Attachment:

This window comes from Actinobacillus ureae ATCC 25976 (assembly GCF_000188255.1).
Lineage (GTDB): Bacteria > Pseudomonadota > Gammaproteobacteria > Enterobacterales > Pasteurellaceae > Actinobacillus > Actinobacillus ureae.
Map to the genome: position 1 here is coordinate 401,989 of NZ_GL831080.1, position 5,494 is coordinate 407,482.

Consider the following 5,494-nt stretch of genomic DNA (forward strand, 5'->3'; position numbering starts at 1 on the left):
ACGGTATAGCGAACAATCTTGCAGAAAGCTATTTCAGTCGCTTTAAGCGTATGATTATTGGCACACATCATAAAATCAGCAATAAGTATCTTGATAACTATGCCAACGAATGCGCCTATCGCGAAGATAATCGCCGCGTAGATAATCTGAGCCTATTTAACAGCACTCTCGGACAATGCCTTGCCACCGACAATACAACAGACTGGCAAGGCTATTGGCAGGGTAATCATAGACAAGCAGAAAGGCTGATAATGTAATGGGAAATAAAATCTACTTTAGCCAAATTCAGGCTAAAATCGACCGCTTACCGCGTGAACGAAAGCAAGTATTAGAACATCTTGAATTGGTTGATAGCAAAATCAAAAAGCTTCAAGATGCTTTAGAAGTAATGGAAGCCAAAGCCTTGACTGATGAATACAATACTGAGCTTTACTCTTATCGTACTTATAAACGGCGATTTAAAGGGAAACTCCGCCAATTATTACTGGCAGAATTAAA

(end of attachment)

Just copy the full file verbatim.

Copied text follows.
This window comes from Actinobacillus ureae ATCC 25976 (assembly GCF_000188255.1).
Lineage (GTDB): Bacteria > Pseudomonadota > Gammaproteobacteria > Enterobacterales > Pasteurellaceae > Actinobacillus > Actinobacillus ureae.
Map to the genome: position 1 here is coordinate 401,989 of NZ_GL831080.1, position 5,494 is coordinate 407,482.

Consider the following 5,494-nt stretch of genomic DNA (forward strand, 5'->3'; position numbering starts at 1 on the left):
ACGGTATAGCGAACAATCTTGCAGAAAGCTATTTCAGTCGCTTTAAGCGTATGATTATTGGCACACATCATAAAATCAGCAATAAGTATCTTGATAACTATGCCAACGAATGCGCCTATCGCGAAGATAATCGCCGCGTAGATAATCTGAGCCTATTTAACAGCACTCTCGGACAATGCCTTGCCACCGACAATACAACAGACTGGCAAGGCTATTGGCAGGGTAATCATAGACAAGCAGAAAGGCTGATAATGTAATGGGAAATAAAATCTACTTTAGCCAAATTCAGGCTAAAATCGACCGCTTACCGCGTGAACGAAAGCAAGTATTAGAACATCTTGAATTGGTTGATAGCAAAATCAAAAAGCTTCAAGATGCTTTAGAAGTAATGGAAGCCAAAGCCTTGACTGATGAATACAATACTGAGCTTTACTCTTATCGTACTTATAAACGGCGATTTAAAGGGAAACTCCGCCAATTATTACTGGCAGAATTAAA